Women who have a genital or urinary tract infection during pregnancy have an increased risk of their child developing leukaemia later in life. However, a researcher says that the absolute risk is still so low that the study does not warrant a change in clinical practice.
Leukaemia is the most common type of cancer among children, and now a new study shows that this leukaemia may be associated with an infection experienced by the mother during pregnancy.
The registry study of more than 2.2 million children born in Denmark shows that children born to mothers with infection in pregnancy had an increased risk of leukaemia.
Genital and urinary infections appear to be especially associated with a strongly increased risk of the child developing leukaemia.
However, a researcher behind the study says that the absolute risk of the child developing leukaemia remains very low – even if the mother has an infection during pregnancy.
“Our results do not warrant an immediate change in clinical practice, since the risk of children developing leukaemia is still very low and the findings need confirmation in future studies. But our study may contribute to understanding the aetiology of leukaemia among children,” explains Jian-Rong He, a researcher from Guangzhou Women and Children’s Medical Center, China and Department of Women’s and Reproductive Health, University of Oxford, United Kingdom.
The research has been published in JAMA Network Open.
Data on 2.2 million children
The researchers examined databases in Denmark and identified 2,222,797 children born from 1978 to 2015.
Denmark’s registry data are among the most complete in the world and therefore ideal for studying links between diseases.
The researchers identified which mothers had been diagnosed with an infection during pregnancy, including urinary tract infection, genital infection, respiratory infection, digestive system infection or other infection.
The researchers followed the children for an average of 12 years and identified 1307 diagnoses of leukaemia.
3.7% of the mothers had had an infection during pregnancy: urinary tract, 1.7%; genital , 0.7%; digestive system, 0.5%; and respiratory, 0.3%.
The mothers diagnosed with an infection tended to be younger and had fewer years of education, higher prepregnancy body mass index, a higher prevalence of diabetes and a higher prevalence of smoking in early pregnancy. They also more often gave birth preterm and gave birth to children with low birth weight.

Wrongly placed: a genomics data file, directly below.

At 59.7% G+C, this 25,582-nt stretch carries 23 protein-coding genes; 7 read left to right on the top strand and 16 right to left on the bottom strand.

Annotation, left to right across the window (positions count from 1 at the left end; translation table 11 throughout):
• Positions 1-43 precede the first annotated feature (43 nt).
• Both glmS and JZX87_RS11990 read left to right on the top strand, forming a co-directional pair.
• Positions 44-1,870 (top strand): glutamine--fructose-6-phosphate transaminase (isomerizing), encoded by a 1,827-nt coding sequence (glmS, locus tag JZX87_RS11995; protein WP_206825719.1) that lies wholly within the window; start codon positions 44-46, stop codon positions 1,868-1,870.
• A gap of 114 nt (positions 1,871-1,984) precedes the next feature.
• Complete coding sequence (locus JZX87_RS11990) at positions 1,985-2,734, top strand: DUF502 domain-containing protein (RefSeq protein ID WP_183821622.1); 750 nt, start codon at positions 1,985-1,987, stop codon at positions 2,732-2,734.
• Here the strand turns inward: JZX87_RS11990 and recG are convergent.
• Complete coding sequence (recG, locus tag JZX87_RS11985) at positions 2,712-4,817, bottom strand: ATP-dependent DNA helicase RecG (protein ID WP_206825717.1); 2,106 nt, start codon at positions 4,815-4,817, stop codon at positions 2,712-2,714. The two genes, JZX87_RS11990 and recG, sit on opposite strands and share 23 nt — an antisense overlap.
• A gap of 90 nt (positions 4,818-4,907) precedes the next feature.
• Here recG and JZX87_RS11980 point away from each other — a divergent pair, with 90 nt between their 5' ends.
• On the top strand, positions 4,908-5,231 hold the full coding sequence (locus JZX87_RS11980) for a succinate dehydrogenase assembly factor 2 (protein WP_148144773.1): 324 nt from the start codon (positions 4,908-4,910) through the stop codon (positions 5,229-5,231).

The researchers compared the risk of developing leukaemia among the children of mothers with versus without an infection during pregnancy.
Infections associated with increased risk of leukaemia
The children of mothers with an infection during pregnancy had a 35% increased risk of developing leukaemia.
In particular, genital infections among mothers were associated with a 142% increased risk of leukaemia among children and urinary tract infections with a 65% increased risk.
The researchers found no association between infections in the respiratory tract or the digestive system or other infections and the child’s risk of developing leukaemia.
The researchers found that a genital or urinary tract infection was associated with acute lymphoid leukaemia and chronic myeloid leukaemia similar to the association with leukaemia.
The researchers confirmed their findings in a subgroup analysis by examining data on children born to the same mother: comparing the risk between siblings exposed to maternal infection and siblings without such exposure.
The researchers also confirmed their findings in registry data for all births in Sweden from 1988 to 2014.
“Researchers have for many years wondered whether infection during pregnancy could be associated with leukaemia among children. This has been investigated in several studies, but the results have been ambivalent. This study shows an association in a large data set,” says Jian-Rong He.
He elaborates that the researchers found no association between infections during pregnancy and other types of cancer among the children.
“This suggests that infection during pregnancy specifically only affects the risk of developing leukaemia among children,” adds Jian-Rong He.
Further studies required
Jian-Rong He says that the reasons for the association between infection during pregnancy and the child’s risk of developing leukaemia are still unclear.
One possibility is that localised inflammation may be an important potential cause of genetic and immune abnormalities in fetuses, and future studies may elucidate this.
“Future epidemiological studies in different regions and mechanistic research are needed to confirm our findings and investigate the underlying mechanisms behind the association. These studies can help us to understand the background for children developing leukaemia and perhaps also determine how to prevent this,” concludes Jian-Rong He.